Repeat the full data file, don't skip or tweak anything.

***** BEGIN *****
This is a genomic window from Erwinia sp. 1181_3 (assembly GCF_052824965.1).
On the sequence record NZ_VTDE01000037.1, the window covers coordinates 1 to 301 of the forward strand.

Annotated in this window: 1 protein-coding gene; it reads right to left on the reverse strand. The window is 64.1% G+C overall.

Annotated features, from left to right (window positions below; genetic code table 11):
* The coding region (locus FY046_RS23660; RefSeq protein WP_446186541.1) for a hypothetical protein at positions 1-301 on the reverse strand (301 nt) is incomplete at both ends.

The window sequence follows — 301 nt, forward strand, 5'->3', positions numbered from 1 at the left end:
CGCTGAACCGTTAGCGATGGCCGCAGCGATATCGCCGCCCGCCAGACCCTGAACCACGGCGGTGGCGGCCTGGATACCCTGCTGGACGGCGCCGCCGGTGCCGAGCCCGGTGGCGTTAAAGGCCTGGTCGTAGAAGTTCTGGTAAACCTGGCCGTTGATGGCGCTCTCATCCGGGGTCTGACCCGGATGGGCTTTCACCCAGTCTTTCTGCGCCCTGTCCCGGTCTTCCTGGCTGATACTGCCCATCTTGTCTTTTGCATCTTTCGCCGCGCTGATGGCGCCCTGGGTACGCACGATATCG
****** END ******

This is a genomic window from Erwinia sp. 1181_3 (assembly GCF_052824965.1).
On the sequence record NZ_VTDE01000037.1, the window covers coordinates 1 to 301 of the forward strand.

Annotated in this window: 1 protein-coding gene; it reads right to left on the reverse strand. The window is 64.1% G+C overall.

Annotated features, from left to right (window positions below; genetic code table 11):
* The coding region (locus FY046_RS23660; RefSeq protein WP_446186541.1) for a hypothetical protein at positions 1-301 on the reverse strand (301 nt) is incomplete at both ends.

The window sequence follows — 301 nt, forward strand, 5'->3', positions numbered from 1 at the left end:
CGCTGAACCGTTAGCGATGGCCGCAGCGATATCGCCGCCCGCCAGACCCTGAACCACGGCGGTGGCGGCCTGGATACCCTGCTGGACGGCGCCGCCGGTGCCGAGCCCGGTGGCGTTAAAGGCCTGGTCGTAGAAGTTCTGGTAAACCTGGCCGTTGATGGCGCTCTCATCCGGGGTCTGACCCGGATGGGCTTTCACCCAGTCTTTCTGCGCCCTGTCCCGGTCTTCCTGGCTGATACTGCCCATCTTGTCTTTTGCATCTTTCGCCGCGCTGATGGCGCCCTGGGTACGCACGATATCG